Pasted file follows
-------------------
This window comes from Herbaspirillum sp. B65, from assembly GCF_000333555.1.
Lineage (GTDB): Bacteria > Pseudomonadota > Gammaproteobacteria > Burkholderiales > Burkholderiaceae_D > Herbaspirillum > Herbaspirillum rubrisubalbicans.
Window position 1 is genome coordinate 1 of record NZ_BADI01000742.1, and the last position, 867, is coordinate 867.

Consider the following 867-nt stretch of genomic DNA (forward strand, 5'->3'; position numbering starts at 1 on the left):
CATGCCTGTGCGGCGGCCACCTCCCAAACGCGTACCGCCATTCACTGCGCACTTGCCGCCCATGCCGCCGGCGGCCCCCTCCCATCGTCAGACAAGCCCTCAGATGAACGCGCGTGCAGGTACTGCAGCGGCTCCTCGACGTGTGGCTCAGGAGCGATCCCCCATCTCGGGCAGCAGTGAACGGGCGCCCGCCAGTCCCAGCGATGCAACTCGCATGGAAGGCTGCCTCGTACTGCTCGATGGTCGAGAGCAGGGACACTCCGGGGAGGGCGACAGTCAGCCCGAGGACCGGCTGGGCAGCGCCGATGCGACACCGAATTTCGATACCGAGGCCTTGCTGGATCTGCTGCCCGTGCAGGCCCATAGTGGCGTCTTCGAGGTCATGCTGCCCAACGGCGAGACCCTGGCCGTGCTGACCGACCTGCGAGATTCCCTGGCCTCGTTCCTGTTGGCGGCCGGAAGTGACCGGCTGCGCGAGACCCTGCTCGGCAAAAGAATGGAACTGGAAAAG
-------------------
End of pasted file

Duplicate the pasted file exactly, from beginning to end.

This window comes from Herbaspirillum sp. B65, from assembly GCF_000333555.1.
Lineage (GTDB): Bacteria > Pseudomonadota > Gammaproteobacteria > Burkholderiales > Burkholderiaceae_D > Herbaspirillum > Herbaspirillum rubrisubalbicans.
Window position 1 is genome coordinate 1 of record NZ_BADI01000742.1, and the last position, 867, is coordinate 867.

Consider the following 867-nt stretch of genomic DNA (forward strand, 5'->3'; position numbering starts at 1 on the left):
CATGCCTGTGCGGCGGCCACCTCCCAAACGCGTACCGCCATTCACTGCGCACTTGCCGCCCATGCCGCCGGCGGCCCCCTCCCATCGTCAGACAAGCCCTCAGATGAACGCGCGTGCAGGTACTGCAGCGGCTCCTCGACGTGTGGCTCAGGAGCGATCCCCCATCTCGGGCAGCAGTGAACGGGCGCCCGCCAGTCCCAGCGATGCAACTCGCATGGAAGGCTGCCTCGTACTGCTCGATGGTCGAGAGCAGGGACACTCCGGGGAGGGCGACAGTCAGCCCGAGGACCGGCTGGGCAGCGCCGATGCGACACCGAATTTCGATACCGAGGCCTTGCTGGATCTGCTGCCCGTGCAGGCCCATAGTGGCGTCTTCGAGGTCATGCTGCCCAACGGCGAGACCCTGGCCGTGCTGACCGACCTGCGAGATTCCCTGGCCTCGTTCCTGTTGGCGGCCGGAAGTGACCGGCTGCGCGAGACCCTGCTCGGCAAAAGAATGGAACTGGAAAAG